I have met numerous SEAL Team members and other Special Operations people during my time in the Navy and my subsequent career. Several of them are people I consider good friends for whom I have a great deal of respect. They are cut from a different piece of cloth.
During the summer of 2011 I was channel surfing and happened across a documentary done by the Discovery Channel on US Navy SEAL Team Training. (Navy SEALs Training DVD Set (SKU ID #84886)(UPC Code = 014381411720)(Brand Code = 3940 84886)
Early in the BUDS (Basic Underwater Demolition/SEAL) Training class members are required to swim 50 yards underwater without taking a breath. It goes like this: you jump into the cold water of the 25 yard pool, do a forward summersault, and swim two lengths of the pool underwater without taking a breath. They swim the breaststroke with frog kick and are encouraged to stay relaxed and glide.
During the event a couple of the class members passed out at the end of their swim and had to be pulled out of the water.
Swimming 50 yards under water taking no breath is a tough thing to do. In the debriefing at the end of the event one of the instructors asks a question and then offers the lesson the class needs to learn:
“How many of you guys went over a hurdle today that you didn’t realize you could get over?”
“You can push a lot farther than you thought you could.”
It reminded me of SERE school. We had the opportunity to learn the same lesson at SERE.
I’m No SEAL, But I Did It!
Now I am no SEAL or Special Operator. But I took up the gauntlet on this one. I swam and played water polo in high school and at the university and have been regularly swimming 25 yards underwater most of my life. Why not 50 yards?
It took a bunch of attempts, but on 09 September of 2011 I swam 50 yards underwater taking no breath. It was HARD! I thought I was going to choke! But I did it!
Now I know that our SEAL friends had a rougher setting than I did. The water in my pool was a warmer, I did not have a mad dog SEAL instructor breathing down my neck, and I was not in the midst of BUDS. But I still did it. And I was 64 years old.
01 – 03 July 2014 – Three days in a row!
Between 2011 and 2014 I have had a wrestle with atrial fribulation and prostate cancer. It has been a rough row to hoe. But I am back in the grove. I feel better than I have for at least five years. For the last three days I have swum 50 yards underwater taking no breath as a part of my 1300-yard daily workout.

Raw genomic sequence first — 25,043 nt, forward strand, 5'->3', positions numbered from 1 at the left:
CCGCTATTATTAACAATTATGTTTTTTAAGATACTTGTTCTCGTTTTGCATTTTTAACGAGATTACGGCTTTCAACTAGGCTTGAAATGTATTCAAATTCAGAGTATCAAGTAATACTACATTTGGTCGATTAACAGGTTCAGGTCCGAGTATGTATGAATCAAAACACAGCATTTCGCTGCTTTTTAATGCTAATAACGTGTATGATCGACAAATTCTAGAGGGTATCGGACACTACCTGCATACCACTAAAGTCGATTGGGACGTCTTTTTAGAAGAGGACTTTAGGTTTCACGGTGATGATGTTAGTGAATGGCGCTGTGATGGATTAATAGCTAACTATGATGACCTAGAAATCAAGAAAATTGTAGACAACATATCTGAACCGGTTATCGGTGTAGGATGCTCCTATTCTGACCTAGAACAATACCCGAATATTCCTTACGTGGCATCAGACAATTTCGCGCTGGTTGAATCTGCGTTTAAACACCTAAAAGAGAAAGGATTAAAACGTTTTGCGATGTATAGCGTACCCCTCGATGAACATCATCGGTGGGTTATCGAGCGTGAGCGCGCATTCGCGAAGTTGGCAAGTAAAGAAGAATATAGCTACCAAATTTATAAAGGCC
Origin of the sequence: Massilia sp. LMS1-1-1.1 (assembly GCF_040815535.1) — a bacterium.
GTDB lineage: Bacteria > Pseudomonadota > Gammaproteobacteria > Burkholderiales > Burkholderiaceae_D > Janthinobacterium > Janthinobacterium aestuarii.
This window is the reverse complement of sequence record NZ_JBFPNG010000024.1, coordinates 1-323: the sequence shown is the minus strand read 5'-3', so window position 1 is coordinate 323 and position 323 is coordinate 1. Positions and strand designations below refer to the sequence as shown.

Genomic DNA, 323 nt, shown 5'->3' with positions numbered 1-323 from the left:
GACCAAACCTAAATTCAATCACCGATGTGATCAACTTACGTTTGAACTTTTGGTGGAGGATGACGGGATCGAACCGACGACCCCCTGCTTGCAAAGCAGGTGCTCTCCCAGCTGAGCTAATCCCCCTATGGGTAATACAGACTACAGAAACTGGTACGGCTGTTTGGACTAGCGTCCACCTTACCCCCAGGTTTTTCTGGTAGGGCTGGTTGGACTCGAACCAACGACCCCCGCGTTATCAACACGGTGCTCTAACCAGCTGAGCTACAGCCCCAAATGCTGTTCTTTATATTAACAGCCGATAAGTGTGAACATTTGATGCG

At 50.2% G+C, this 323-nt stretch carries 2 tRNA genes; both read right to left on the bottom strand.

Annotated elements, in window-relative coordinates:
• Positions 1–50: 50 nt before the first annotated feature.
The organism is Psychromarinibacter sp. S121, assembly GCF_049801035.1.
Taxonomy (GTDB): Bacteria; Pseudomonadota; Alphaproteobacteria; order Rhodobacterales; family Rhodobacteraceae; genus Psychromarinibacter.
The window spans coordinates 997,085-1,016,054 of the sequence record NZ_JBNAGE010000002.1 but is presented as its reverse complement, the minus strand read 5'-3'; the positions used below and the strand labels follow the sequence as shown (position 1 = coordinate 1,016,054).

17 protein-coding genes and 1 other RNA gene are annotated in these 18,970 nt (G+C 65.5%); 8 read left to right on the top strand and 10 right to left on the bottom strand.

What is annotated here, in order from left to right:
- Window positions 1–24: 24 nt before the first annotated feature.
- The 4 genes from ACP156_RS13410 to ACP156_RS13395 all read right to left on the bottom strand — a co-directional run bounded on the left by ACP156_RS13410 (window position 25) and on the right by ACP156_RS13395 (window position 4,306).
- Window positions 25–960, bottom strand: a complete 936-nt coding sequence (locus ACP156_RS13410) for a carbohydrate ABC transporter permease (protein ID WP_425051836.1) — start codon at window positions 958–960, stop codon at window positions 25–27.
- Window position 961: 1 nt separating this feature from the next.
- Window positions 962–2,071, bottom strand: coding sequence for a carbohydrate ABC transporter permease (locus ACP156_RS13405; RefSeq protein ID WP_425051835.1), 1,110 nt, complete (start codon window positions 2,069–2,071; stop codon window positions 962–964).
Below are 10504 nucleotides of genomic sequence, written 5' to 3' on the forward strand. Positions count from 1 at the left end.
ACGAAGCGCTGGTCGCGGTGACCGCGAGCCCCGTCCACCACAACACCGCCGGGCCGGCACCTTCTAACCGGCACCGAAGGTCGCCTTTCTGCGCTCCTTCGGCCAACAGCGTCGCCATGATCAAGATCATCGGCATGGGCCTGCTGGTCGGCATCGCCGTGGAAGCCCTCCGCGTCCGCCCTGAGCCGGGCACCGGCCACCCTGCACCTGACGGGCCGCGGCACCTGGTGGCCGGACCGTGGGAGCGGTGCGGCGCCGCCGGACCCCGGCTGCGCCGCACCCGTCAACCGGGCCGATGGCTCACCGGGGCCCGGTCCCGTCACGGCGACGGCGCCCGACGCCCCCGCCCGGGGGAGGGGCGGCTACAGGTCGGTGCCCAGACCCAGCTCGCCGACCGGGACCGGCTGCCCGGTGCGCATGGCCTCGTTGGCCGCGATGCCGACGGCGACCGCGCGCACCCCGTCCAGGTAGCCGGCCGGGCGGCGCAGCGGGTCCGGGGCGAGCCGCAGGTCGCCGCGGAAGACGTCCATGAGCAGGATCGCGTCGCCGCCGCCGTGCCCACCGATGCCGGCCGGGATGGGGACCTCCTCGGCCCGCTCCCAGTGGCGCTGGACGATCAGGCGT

However, I still cannot do the feat every time I get in the water.
Over the last 3.5 years I have been observing myself and thinking about what makes the difference. I have come up with four success factors: sleep/rest, food/nutrition, skill/competency, and mental toughness.
The Critical Success Factors
I lived a lot of years in my life getting 4 to 6 hours of sleep a night. My body does not function as well under those conditions. The research I have read indicates that our bodies generally need 7 to 8 hours of sleep at night in order to function at an optimal level. Regarding my underwater swimming I find this to be the case. If I have not had a reasonable amount of rest the body does not operate well. Or maybe it is me that is not operating it well.
I have to have fuel in my truck for the machine to work and get me from point A to point B. Our bodies are the same. If we want to be physically and mentally capable we have to consume food that is nutritious and wholesome. Whole grains, fresh fruits and vegetables, less prepared or refined foods, less sugar, fewer chemical additives. And stay away from alcohol, tobacco, and drugs. And if you have to take prescribed medicines, learn what they do to your body and watch for side effects and interactions. Take stewardship for your body!
Swimming is a physical and mental skill that can be learned. The water is a foreign environment that we must skillfully adapt to. The physical motions of swimming are somewhat complicated and require a careful mind-body coordination. But with practice and feedback, most people can learn them. But learning them is only the first step. Then you have to refine stroke technique so that it is efficient and gives you maximum propulsion. And then there is the breathing technique. Swimming is physical skill, but it quickly blends over into the mental realm.
The most critical component of the success formula is mental toughness. Resisting the gag reflex, balancing your movements, staying relaxed, and staying determined, focused, and fierce are all elements of the mental toughness required. You have to make it all come together.
You have to realize that you have the capacity to do much more than you ever thought you could do.
Victor Frankl Quote: No Limits
“Man goes beyond necessities to the very limits of possibilities because he wonders where those limits lie. And behold, they don’t lie anywhere because, like the horizon, they expand with every step he takes toward them.”
How about you? What gauntlet are you going to take up? How are you going to build your mental toughness?